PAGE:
HOW MUCH HOME CAN YOU AFFORD?
The amount of money you will need for the initial purchase; this consists mainly of the down payment and other costs such as legal fees, inspection fee and taxes.
The ongoing costs of paying back your mortgage, along with monthly operating costs for utilities, maintenance, insurance and annual property taxes.
When lenders assess your ability to buy and determine how much money they will lend you, they look at your ability to pay both types of costs.
Most lenders say that your monthly housing expenses (mortgage payment and taxes), plus condominium maintenance fee, if applicable, should not exceed 30% of your monthly gross family income. This is called your Gross Debt Service (GDS) ratio. Some lenders will go as high as 35% GDS, depending upon a number of variables.
Louis and Catherine have a combined gross income of $60,000 per year or $5000 per month. No more than $1,500 (30%) can be applied to housing costs ($5000 x 30% = $1,500)
Lenders also use a second calculation in qualifying you for a mortgage. It’s called the Total Debt Service (TDS) ratio. Generally speaking, no more than 40% of your gross family income may be used when calculating the amount you can afford to pay for mortgage payments and taxes plus other fixed monthly expenses. These other fixed costs are your ongoing commitments and can include auto, student or personal loans, as well as revolving credit accounts such as Visa, MasterCard and departments store accounts. Again, the 40% calculation may vary slightly among lenders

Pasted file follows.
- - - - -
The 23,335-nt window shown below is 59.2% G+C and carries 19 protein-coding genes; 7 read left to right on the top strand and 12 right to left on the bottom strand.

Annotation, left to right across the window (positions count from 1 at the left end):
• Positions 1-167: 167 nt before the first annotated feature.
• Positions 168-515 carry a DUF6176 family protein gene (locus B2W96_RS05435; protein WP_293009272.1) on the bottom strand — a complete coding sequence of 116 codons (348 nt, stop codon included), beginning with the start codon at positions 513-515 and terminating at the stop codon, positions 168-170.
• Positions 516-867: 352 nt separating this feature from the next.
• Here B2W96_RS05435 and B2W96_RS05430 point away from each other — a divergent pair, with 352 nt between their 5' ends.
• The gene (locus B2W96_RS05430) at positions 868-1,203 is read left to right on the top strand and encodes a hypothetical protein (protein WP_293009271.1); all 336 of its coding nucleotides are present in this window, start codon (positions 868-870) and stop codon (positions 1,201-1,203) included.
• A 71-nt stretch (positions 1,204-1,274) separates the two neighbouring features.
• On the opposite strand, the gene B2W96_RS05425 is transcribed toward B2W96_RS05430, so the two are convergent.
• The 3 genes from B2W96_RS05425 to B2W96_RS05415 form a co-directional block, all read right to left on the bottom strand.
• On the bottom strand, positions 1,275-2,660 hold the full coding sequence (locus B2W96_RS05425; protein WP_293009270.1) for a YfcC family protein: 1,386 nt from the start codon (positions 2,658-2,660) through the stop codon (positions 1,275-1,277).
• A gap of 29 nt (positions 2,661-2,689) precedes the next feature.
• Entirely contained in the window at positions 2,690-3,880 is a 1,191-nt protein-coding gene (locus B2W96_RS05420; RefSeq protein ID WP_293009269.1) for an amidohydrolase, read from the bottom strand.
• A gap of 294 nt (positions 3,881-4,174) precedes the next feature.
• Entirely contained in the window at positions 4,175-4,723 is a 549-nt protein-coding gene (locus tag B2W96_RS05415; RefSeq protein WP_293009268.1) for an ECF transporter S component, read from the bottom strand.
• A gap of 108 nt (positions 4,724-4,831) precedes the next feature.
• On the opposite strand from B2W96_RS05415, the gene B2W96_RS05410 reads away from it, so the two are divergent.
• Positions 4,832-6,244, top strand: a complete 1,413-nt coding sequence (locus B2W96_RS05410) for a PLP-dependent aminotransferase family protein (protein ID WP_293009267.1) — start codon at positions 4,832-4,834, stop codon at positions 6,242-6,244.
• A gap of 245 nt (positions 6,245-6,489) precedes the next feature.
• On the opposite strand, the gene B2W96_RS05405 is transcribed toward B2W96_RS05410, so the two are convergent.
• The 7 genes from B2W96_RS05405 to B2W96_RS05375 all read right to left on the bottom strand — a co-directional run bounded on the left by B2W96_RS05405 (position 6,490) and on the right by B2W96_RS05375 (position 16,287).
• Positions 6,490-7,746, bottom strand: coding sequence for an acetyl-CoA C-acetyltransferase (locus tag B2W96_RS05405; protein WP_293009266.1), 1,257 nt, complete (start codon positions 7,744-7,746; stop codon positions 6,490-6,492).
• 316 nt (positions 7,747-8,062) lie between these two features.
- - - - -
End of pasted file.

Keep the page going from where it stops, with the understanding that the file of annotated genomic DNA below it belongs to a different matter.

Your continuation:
Bruce and Mary have a combined family income of $72,000 per year or $6000 per month. Therefore, no more than $2,400 (40%) per month can be used for housing costs and other fixed debt ($72,000 ÷ 12 = $6,000 per month x 40% = $2,400). They have a car payment of $250.00 and a student loan of $150.00 per month. That leaves $2000 available for housing costs.
Once you’ve determined your income available for housing costs, subtract the estimated monthly property taxes for the home you may be considering. The remainder is the amount you have available for mortgage payments.
In order to determine the price range of homes you can afford, lenders look at both the size of mortgage for which you qualify and the amount you plan to contribute as down payment. Conventional mortgages require a 25% down payment.
In calculating how much home you can afford, don’t forget to include the “closing costs” for completing your purchase, including legal fees and taxes. It is also important to remember the less non-housing-related debt you have, the more income you have available for housing costs.
Once you’ve determined the size of mortgage you qualify for and the home price you can afford, try living for a couple of months as if you were paying that mortgage and meeting other anticipated home-related expenses. Think of this as “Test Driving” your ability to buy a home before you sign on the dotted line. The easiest was to do this is to take your current living expenses and tack on the additional amounts required to own a home. I have included another worksheet to help you to do this.
If the extra costs fit easily within your budget, you’re probably ready to buy a home. If the additional costs seem difficult to handle, look for ways to reduce your spending in other areas.
For more information, contact
Sarah Davis, Sales Representative, ABR, SRES
Coldwell Banker Action Plus Realty
20 Argyle Street, Simcoe, ON, N3Y 1V5
Toll Free: 1-800-426-8816